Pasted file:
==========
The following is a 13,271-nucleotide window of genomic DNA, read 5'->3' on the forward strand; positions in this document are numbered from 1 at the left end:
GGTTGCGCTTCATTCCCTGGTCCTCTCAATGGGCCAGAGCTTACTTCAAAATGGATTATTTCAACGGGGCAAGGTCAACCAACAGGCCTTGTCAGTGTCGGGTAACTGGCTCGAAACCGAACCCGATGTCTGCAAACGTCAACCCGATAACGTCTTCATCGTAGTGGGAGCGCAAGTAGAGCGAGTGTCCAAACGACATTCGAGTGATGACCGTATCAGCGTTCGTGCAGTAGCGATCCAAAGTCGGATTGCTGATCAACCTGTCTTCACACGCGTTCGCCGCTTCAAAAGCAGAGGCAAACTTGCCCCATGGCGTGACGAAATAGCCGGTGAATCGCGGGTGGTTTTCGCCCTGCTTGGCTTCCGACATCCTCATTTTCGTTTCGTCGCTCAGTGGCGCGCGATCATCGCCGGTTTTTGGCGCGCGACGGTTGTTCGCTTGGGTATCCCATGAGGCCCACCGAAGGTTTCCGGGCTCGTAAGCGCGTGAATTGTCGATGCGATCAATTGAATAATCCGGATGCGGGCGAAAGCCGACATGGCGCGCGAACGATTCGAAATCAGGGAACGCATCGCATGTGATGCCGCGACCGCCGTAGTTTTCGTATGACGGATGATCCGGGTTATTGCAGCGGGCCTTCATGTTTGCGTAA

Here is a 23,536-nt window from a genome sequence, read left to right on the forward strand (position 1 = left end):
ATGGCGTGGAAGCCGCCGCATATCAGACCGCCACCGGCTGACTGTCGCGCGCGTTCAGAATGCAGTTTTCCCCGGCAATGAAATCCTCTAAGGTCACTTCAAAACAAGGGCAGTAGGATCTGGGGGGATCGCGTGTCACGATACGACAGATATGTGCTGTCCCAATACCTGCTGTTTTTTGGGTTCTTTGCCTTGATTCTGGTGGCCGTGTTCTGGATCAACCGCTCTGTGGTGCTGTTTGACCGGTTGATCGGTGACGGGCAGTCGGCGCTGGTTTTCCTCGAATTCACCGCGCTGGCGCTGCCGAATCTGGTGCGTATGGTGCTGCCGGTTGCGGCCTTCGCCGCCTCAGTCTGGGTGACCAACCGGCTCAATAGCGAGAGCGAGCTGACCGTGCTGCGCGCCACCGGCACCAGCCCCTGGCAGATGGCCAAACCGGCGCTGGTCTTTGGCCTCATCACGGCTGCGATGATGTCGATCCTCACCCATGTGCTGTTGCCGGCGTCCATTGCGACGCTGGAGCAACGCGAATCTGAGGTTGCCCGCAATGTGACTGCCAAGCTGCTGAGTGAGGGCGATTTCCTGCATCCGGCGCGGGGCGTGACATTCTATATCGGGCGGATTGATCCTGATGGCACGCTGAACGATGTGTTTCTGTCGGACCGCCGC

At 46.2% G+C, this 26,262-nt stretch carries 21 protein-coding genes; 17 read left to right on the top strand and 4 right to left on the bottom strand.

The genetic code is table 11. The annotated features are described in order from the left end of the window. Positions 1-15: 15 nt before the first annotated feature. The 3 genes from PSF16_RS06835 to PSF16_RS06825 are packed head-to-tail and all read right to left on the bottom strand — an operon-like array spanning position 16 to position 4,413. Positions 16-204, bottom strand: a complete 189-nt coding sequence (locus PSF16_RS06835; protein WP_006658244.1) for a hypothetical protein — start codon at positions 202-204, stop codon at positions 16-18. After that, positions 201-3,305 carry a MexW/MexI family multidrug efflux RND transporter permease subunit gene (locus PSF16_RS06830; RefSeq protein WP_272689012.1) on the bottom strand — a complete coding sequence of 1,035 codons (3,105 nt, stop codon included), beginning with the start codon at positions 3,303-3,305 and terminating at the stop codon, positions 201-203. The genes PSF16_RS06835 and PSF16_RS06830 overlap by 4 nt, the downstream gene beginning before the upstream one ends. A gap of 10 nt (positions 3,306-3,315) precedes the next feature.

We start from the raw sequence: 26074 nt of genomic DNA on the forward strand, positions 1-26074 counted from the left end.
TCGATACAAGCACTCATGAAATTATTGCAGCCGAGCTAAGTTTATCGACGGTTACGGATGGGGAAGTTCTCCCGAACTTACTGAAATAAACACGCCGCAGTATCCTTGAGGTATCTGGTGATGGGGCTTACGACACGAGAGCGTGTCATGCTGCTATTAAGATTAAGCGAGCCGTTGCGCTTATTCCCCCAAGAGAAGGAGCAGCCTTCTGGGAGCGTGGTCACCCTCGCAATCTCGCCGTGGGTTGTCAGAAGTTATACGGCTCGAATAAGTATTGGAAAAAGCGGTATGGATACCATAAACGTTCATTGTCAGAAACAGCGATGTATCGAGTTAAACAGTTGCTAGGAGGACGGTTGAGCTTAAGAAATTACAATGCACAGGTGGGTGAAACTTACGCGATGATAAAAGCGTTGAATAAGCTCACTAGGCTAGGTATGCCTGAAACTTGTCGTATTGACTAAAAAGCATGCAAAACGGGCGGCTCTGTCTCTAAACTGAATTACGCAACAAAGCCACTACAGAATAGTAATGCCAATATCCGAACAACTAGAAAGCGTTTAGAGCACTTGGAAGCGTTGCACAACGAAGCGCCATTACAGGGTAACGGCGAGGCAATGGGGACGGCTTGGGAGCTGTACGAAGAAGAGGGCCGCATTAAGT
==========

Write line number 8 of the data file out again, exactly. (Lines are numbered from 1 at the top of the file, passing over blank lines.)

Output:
TCGATACAAGCACTCATGAAATTATTGCAGCCGAGCTAAGTTTATCGACGGTTACGGATGGGGAAGTTCTCCCGAACTTACTGAAATAAACACGCCGCAGTATCCTTGAGGTATCTGGTGATGGGGCTTACGACACGAGAGCGTGTCATGCTGCTATTAAGATTAAGCGAGCCGTTGCGCTTATTCCCCCAAGAGAAGGAGCAGCCTTCTGGGAGCGTGGTCACCCTCGCAATCTCGCCGTGGGTTGTCAGAAGTTATACGGCTCGAATAAGTATTGGAAAAAGCGGTATGGATACCATAAACGTTCATTGTCAGAAACAGCGATGTATCGAGTTAAACAGTTGCTAGGAGGACGGTTGAGCTTAAGAAATTACAATGCACAGGTGGGTGAAACTTACGCGATGATAAAAGCGTTGAATAAGCTCACTAGGCTAGGTATGCCTGAAACTTGTCGTATTGACTAAAAAGCATGCAAAACGGGCGGCTCTGTCTCTAAACTGAATTACGCAACAAAGCCACTACAGAATAGTAATGCCAATATCCGAACAACTAGAAAGCGTTTAGAGCACTTGGAAGCGTTGCACAACGAAGCGCCATTACAGGGTAACGGCGAGGCAATGGGGACGGCTTGGGAGCTGTACGAAGAAGAGGGCCGCATTAAGT